The NHS has expanded the Covid-19 symptoms list this week to warn of nine other symptoms; and this now includes “headaches” and “feeling tired.”

This now means that each of the above, alone, are now officially recognised as COVID symptoms.

It is being widely reported that the axing of free lateral flow tests coupled with the expansion of the NHS symptom list, will cause a staff absence “free for all.”

The risks to employers are that workers can rely on a symptom on this official list and then decide whether or not they stay at home and for how long.  Another nightmare for business operations!

It is important for business owners and HR personnel to therefore be aware of the importance of the following:

Contracts of employment, employment law policies and procedures & staff handbooks

  • Documents should be compliant with law and drafted in a way to afford business protection.

  • Sickness absence management policies and procedures should clearly explain the various options for both management and employees.

  • Managers should have training on these documents and policies and so they are aware of the sensitivities of dealing with particular cases, COVID or otherwise.



  • Managers are often the first point of contact in the workplace for an employee or worker who is absent from work or notifying of sickness.

  • Line managers therefore have a key role to play in managing the employee or worker and the team within which they may work. They need to be given the tools and training to perform this role sensitively and effectively.

  • Managers are central to discussions about sickness absence, work adjustment, work retention and workload.

  • Line managers should also be encouraged to obtain an understanding of the illness and its likely effects on the employee or worker, including what adjustments (if any) might be considered.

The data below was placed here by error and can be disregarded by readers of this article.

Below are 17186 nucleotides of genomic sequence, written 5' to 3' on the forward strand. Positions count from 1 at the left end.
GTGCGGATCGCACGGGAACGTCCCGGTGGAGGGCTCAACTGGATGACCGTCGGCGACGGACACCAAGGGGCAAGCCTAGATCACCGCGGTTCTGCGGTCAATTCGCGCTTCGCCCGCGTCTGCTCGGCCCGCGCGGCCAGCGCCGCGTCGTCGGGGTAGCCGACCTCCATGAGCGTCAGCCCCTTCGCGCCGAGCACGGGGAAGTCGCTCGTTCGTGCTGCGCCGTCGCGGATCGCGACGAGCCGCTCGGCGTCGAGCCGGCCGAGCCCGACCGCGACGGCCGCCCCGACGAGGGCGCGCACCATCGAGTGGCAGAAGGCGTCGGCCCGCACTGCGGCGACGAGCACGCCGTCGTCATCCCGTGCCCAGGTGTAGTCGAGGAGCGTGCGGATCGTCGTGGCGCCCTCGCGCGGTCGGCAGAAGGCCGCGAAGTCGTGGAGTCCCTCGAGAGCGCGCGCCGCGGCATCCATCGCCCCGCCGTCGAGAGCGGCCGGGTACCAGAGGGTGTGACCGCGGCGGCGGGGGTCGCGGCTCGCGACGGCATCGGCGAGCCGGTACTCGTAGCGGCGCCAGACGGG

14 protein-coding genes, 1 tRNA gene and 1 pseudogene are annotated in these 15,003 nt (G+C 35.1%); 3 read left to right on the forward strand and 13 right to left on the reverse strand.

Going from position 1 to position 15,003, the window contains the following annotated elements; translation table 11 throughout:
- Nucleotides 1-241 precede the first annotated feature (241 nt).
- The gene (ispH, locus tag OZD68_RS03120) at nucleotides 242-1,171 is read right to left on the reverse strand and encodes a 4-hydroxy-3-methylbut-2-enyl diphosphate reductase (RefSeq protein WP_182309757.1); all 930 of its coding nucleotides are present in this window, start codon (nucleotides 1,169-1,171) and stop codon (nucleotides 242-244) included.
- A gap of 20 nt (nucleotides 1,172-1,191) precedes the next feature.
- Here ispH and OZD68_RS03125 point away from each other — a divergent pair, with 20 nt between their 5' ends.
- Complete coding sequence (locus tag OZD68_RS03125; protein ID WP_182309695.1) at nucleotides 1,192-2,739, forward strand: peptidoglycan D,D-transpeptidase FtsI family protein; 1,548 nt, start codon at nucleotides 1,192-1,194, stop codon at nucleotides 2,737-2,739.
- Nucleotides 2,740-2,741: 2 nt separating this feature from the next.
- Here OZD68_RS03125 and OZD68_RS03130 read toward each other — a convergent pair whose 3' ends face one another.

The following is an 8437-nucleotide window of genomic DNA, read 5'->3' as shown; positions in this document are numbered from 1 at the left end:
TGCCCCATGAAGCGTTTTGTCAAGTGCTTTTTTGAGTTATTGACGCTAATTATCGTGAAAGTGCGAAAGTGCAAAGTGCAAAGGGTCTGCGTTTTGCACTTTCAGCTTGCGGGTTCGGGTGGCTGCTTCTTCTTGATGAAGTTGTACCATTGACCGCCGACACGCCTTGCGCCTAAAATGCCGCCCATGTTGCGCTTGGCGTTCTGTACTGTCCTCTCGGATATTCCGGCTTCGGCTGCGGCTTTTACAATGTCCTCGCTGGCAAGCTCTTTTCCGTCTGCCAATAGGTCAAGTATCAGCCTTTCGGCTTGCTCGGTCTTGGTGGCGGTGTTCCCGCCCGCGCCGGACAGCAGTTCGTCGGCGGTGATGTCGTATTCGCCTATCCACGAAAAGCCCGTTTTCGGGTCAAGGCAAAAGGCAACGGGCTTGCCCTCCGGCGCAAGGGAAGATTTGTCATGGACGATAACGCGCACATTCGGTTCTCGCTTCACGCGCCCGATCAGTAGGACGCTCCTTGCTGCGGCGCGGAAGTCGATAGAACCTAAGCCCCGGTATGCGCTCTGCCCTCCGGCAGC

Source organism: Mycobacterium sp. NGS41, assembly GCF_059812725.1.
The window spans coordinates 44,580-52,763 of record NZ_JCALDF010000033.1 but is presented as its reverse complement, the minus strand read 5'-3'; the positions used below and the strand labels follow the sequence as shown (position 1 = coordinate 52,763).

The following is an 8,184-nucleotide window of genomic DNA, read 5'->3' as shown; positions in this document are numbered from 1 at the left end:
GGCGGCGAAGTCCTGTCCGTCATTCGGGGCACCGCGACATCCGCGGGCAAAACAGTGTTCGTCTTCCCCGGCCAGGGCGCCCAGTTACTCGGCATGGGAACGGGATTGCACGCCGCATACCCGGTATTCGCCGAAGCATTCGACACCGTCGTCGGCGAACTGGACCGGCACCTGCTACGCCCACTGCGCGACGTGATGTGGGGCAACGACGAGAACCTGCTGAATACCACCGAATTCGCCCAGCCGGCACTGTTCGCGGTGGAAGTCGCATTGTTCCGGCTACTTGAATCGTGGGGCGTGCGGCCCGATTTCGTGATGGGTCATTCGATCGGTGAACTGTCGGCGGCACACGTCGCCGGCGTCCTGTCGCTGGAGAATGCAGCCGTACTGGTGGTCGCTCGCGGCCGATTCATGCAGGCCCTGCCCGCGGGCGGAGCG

HR function

  • HR and employment law support is crucial to managing staff absenteeism and sick leave, COVID or otherwise. Farleys’ Employment Law & HR team can support an existing HR function in your business or your business can outsource management of this aspect to us.

  • Sometimes, a person’s medical condition (and possibly long COVID) is likely to be a “disability” under the Equality Act 2010. This means the organisation must ensure it does not treat the person less favourably. In addition, your business is tasked with exploring reasonable adjustments, for example, changes to hours and working patterns, reallocating duties and granting time off for treatment. Individuals should be allowed to work as long as they wish, subject to medical advice and any health and safety factors.

  • A business continues to have a duty of care to the employee, so should ensure that they are supported, for example, by highlighting the availability of any employer-provided health services, such as occupational health.

  • If an individual is not able to work, or chooses not to continue in work, the HR function can facilitate discussions about exiting employment.


Occupational Health

  • Occupational health (OH) services have a vital role to play in supporting staff through illness or persistent or spurious sick leave and, crucially, in helping line managers and businesses to perform their duties.

  • If your business does not have an occupational health function, Farleys has contacts and can assist to facilitate this.

  • OH professionals can provide managers with information and support, including guidance on the employee’s condition and how it might affect work ability, advice on work adjustments and fitness for work.

Farleys Solicitors specialise in employment law & HR for businesses including staff absenteeism, contracts of employment, staff handbooks, disciplinaries, grievances, employee exits, settlement agreements, and Employment Tribunal claims or defence and representation. Contact the team today on 0845 287 0939, by email, or through the online chat below.